These supposedly shared threats, more than events in Israel, are the focus of Breitbart Jerusalem's coverage, which is mostly aggregated from other news sources and written in a straight-ahead style that contrasts with the rest of the website. The message is largely in Klein's editorial selection and framing.

On Wednesday afternoon, the only posts on the landing page that did not name a Muslim or liberal threat were about Israel buying fighter jets from the U.S. and the recently subdued wildfires that raged across Israel for a week.

Many of Breitbart Jerusalem's posts make explicit how both the U.S. and Israel are threatened. The top story Wednesday afternoon was about how the car-ramming and stabbing attack at Ohio State University two days earlier claimed by the Islamic State group resembled Palestinian terrorism in Israel.

Klein travels between the U.S. and Israel as part of his job. In addition to heading Breitbart Jerusalem, he is the website's senior investigative reporter focused on the United States. Klein's most recent investigative-style stories for Breitbart targeted Marc Elias, the lawyer who is representing Hillary Clinton's presidential campaign in a recount of votes in Wisconsin, and Anti-Defamation League CEO Jonathan Greenblatt, who had just condemned Bannon's White House appointment. The stories linked both men to projects supported by financier and liberal mega-donor George Soros, an association presumed to be damning in itself.

Both men are Jewish, as is Soros. Such reporting, which elicits openly anti-Semitic comments, has fed accusations that Breitbart promotes anti-Semitism.

"Andrew Breitbart despised racism. Truly despised it," Ben Shapiro, a former Breitbart editor-at-large, wrote this month on the Daily Wire, a conservative website. "With Bannon embracing Trump, all that changed. Now Breitbart has become the alt-right go-to website, with [technology editor Milo] Yiannopoulos pushing white ethno-nationalism as a legitimate response to political correctness, and the comment section turning into a cesspool for white supremacist meme-makers."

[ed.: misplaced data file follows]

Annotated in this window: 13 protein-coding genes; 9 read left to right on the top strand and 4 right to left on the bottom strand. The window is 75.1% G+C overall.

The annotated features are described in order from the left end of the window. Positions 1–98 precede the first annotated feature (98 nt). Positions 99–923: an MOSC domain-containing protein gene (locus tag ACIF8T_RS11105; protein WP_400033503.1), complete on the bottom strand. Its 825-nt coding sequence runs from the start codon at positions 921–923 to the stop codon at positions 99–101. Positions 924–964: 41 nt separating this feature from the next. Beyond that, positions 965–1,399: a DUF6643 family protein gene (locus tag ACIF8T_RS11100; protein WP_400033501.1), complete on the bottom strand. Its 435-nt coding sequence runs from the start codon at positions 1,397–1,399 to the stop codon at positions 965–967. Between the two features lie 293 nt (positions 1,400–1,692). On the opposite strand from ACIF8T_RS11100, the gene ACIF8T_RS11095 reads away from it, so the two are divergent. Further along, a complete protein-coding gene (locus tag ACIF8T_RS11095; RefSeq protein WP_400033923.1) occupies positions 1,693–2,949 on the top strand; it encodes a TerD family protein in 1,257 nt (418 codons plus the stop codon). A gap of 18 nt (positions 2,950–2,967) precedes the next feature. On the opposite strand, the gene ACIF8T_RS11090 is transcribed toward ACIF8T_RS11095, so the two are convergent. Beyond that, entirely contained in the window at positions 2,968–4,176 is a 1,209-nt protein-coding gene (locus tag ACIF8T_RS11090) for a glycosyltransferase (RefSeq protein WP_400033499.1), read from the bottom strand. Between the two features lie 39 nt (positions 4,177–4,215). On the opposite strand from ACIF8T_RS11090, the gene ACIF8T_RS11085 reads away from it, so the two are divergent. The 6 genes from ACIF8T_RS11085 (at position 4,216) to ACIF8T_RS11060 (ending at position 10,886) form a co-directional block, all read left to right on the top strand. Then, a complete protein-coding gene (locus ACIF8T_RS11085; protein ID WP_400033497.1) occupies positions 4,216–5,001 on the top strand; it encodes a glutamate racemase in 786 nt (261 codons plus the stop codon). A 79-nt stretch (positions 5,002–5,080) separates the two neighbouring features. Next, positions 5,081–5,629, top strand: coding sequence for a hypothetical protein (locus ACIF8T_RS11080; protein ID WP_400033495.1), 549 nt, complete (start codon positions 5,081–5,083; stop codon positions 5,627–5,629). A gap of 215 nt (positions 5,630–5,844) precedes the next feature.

Attorney Alan Dershowitz, himself an ardent defender of Israel, wrote in the Israeli daily Haaretz that he found no evidence Bannon is anti-Semitic, but nevertheless said Bannon and Breitbart News have made "bigoted statements about Muslims, women and others."

"Bigotry against any group should be disqualifying for high office," Dershowitz said.

Klein is Jewish. He grew up attending modern Orthodox schools and graduated from Yeshiva University before moving to Israel in 2005.

Bannon in an interview this month with The Wall Street Journal pointed to the Jews on Breitbart's staff and to Breitbart Jerusalem to refute allegations that he is personally anti-Semitic.

"Breitbart is the most pro-Israel site in the United States of America. I have Breitbart Jerusalem, which I have Aaron Klein run with about 10 reporters there," he said.

According to Klein, there are two full-time reporters in Israel. Also on the team are a copy editor, two researchers and an editor based in London. There is no office, and Klein works from home as well as a private office in Jerusalem.

With Breitbart becoming a major player in American media and talking about expanding around the world, Klein said there are plans to hire more staff, including reporters, in Israel. He would like to do more reporting on Israeli culture, business and technology to show that Israel is "more than just the conflict."

Down the line, he sees an opportunity to break into the Hebrew market-the one he described as dominated by a "leftist media mafia." There is one right-wing outlet, Yisrael Hayom, the free tabloid owned by Jewish casino magnate and right-wing mega-donor Sheldon Adelson that serves as a de facto mouthpiece for Netanyahu.

"But what about having two? What about having three?" he asked. "Why is that so threatening?"


Reader Comments(0)


Powered by ROAR Online Publication Software from Lions Light Corporation
© Copyright 2021